Another suggestion, made by Frederick R. Dannaway in the essay ‘Tea as Soma’ is that the Soma referred to many times in Indian sacred texts the Rigveda and Bhagavad Gita, a medicinal herb and divine elixir invoking a visionary state, was in fact tea. The word ‘soma’ first appeared around 3,500 years ago, praising the psychedelically induced states of the drink, although other writers have suggested that the word could refer to psychedelic mushrooms or even cannabis.

    ***

    Early history

    Whatever its mythical origins, historical records indicate that tea has been grown in India since at least 750 Bce, in the native tea plantations of the Assam jungles, although it was used medicinally and as a cooking ingredient rather than as a beverage. A tenth-century Sanskrit medical text from Assam called Nidana (The Science of Diagnosis), mentions leaves called ‘shamapatra’ from which a drink called ‘shamapani’ was made, which is thought to be the first mention of tea in India. The earliest tea-drinkers – the Singhpo and Khamti tribes of Assam – used tea as medicine, believing that a cup of brewed tea after every meal aids digestion. Hundreds of years later, the Dutch explorer Jan Huyghen von Linschoten, who visited Assam in 1538, noted that tribal people would prepare tea leaves with garlic and oil as a vegetable dish. Another few hundred years passed before records show the Singhpo chief Bisa Gaum met with Scottish merchant Robert Bruce in 1823 to explore the potential of tea. However, the Assam tea plant was so different to the Chinese plant that it took several years for the British to recognise it as tea. We’ll explore more of this history on pages 27 to 33. According to contemporary historian Lu Yu, whose book on tea, Ch’a Ching (The Classic of Tea), appeared around 780 ce, the use of tea had become so extensive in China by the eighth century that it was taxed. A huge trade in ‘bricks of tea’ grew up along the Silk Road, a network of important trading and caravan routes that wove across the mountains and deserts, linking China with the Far East, Central Asia, India, the Middle East and the Mediterranean. Over time, tea houses began to appear across large cities along the routes, making tea more accessible outside of elite society. According to historians Alan and Iris McFarlane, by about the twelfth century, these ‘tea bricks’ were so ubiquitous that they became the preferred currency in many parts of Central Asia. During the Ming dynasty (1368–1644 ce) tea-wares became a major art form, and these ceramics were exported as luxury trade items along the Silk Road.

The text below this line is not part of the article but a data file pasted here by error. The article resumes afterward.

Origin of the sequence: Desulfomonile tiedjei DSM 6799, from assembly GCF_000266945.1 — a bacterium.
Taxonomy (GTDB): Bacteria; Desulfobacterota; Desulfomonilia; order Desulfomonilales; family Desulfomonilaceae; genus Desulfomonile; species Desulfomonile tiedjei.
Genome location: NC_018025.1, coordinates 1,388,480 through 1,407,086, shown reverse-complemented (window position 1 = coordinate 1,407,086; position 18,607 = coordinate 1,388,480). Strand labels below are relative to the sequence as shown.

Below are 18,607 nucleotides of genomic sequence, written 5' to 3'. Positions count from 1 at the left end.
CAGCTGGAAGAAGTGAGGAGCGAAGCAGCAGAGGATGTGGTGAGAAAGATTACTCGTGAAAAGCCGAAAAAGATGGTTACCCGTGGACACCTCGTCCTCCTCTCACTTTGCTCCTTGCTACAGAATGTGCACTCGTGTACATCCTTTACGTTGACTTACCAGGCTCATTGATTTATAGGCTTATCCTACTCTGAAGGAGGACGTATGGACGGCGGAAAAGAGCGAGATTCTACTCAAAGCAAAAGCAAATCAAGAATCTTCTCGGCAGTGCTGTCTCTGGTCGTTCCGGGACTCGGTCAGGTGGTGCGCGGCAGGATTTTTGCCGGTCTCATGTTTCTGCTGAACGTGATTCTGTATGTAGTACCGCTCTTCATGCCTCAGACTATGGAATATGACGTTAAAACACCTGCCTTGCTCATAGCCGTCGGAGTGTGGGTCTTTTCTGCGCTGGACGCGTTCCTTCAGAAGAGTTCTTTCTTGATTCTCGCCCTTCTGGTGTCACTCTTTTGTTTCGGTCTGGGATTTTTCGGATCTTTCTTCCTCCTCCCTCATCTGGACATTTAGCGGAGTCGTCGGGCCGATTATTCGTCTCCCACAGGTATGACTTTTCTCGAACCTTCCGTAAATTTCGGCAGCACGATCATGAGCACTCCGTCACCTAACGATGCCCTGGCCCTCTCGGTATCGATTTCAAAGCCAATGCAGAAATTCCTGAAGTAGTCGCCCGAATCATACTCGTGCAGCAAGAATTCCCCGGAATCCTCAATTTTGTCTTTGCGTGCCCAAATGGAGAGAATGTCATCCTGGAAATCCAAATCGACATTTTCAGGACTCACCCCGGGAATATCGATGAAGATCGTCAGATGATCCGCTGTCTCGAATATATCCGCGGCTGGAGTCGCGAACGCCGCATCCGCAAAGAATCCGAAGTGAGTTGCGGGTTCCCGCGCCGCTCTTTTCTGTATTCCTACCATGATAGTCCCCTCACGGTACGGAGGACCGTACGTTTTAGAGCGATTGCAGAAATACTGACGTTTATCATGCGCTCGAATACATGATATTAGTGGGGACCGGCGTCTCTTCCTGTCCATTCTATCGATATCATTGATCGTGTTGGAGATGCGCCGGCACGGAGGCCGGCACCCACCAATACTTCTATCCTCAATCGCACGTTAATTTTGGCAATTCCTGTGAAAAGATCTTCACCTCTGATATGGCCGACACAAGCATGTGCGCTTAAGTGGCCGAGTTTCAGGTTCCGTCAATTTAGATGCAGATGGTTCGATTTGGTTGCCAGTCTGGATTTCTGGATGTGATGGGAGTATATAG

Tea spread slowly from Asia to Europe, and arrived in Venice around 1560 ce. It was the Portuguese and Dutch traders who first imported tea further into Europe with regular shipments. By the end of the eighteenth century, tea-drinking was established more widely across the world.

     

    Excerpted with permission from The Book of Chai by Mira Manek, published by Hachette, 2024.

    Mira Manek is an author, wellness coach and expert, and has her own chai brand. Her third book, The Book of Chai, follows on from the success of her first two books, bestselling cookbook Saffron Soul and a book on Ayurveda and happiness called Prajna. Mira was born and raised in London, where she grew up in a large joint family with her grandparents, strongly rooted in their Indian heritage. She grew up speaking Gujarati, learned Sanskrit at school and has travelled extensively in India, inspiring her passion for Indian philosophy and spirituality, chai and chaiwalas, Indian food and spices, and especially Ayurveda.